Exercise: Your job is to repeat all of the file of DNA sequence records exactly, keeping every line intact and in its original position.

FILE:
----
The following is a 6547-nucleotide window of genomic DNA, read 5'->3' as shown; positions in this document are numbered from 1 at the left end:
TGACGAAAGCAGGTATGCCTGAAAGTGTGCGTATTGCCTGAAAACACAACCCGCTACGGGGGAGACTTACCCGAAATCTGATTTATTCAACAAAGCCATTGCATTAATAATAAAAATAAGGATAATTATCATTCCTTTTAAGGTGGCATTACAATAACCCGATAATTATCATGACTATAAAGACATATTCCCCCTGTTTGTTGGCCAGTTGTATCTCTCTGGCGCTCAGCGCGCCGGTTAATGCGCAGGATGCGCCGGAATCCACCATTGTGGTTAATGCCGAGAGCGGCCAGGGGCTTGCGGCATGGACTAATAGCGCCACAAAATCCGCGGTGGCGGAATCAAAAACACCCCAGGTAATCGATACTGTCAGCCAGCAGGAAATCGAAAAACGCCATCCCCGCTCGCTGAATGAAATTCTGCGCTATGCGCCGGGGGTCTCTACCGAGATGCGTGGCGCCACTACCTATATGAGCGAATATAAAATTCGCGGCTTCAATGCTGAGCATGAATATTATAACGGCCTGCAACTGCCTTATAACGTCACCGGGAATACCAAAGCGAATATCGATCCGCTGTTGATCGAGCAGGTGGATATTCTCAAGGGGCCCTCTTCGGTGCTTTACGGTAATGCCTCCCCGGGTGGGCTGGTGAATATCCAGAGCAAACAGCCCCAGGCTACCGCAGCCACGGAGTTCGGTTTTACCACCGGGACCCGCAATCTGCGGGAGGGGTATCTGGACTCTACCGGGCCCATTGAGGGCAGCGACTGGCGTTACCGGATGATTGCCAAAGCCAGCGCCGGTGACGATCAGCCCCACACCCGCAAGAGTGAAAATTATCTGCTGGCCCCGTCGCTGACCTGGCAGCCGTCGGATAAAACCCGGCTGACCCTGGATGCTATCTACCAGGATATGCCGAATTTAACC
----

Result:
The following is a 6547-nucleotide window of genomic DNA, read 5'->3' as shown; positions in this document are numbered from 1 at the left end:
TGACGAAAGCAGGTATGCCTGAAAGTGTGCGTATTGCCTGAAAACACAACCCGCTACGGGGGAGACTTACCCGAAATCTGATTTATTCAACAAAGCCATTGCATTAATAATAAAAATAAGGATAATTATCATTCCTTTTAAGGTGGCATTACAATAACCCGATAATTATCATGACTATAAAGACATATTCCCCCTGTTTGTTGGCCAGTTGTATCTCTCTGGCGCTCAGCGCGCCGGTTAATGCGCAGGATGCGCCGGAATCCACCATTGTGGTTAATGCCGAGAGCGGCCAGGGGCTTGCGGCATGGACTAATAGCGCCACAAAATCCGCGGTGGCGGAATCAAAAACACCCCAGGTAATCGATACTGTCAGCCAGCAGGAAATCGAAAAACGCCATCCCCGCTCGCTGAATGAAATTCTGCGCTATGCGCCGGGGGTCTCTACCGAGATGCGTGGCGCCACTACCTATATGAGCGAATATAAAATTCGCGGCTTCAATGCTGAGCATGAATATTATAACGGCCTGCAACTGCCTTATAACGTCACCGGGAATACCAAAGCGAATATCGATCCGCTGTTGATCGAGCAGGTGGATATTCTCAAGGGGCCCTCTTCGGTGCTTTACGGTAATGCCTCCCCGGGTGGGCTGGTGAATATCCAGAGCAAACAGCCCCAGGCTACCGCAGCCACGGAGTTCGGTTTTACCACCGGGACCCGCAATCTGCGGGAGGGGTATCTGGACTCTACCGGGCCCATTGAGGGCAGCGACTGGCGTTACCGGATGATTGCCAAAGCCAGCGCCGGTGACGATCAGCCCCACACCCGCAAGAGTGAAAATTATCTGCTGGCCCCGTCGCTGACCTGGCAGCCGTCGGATAAAACCCGGCTGACCCTGGATGCTATCTACCAGGATATGCCGAATTTAACC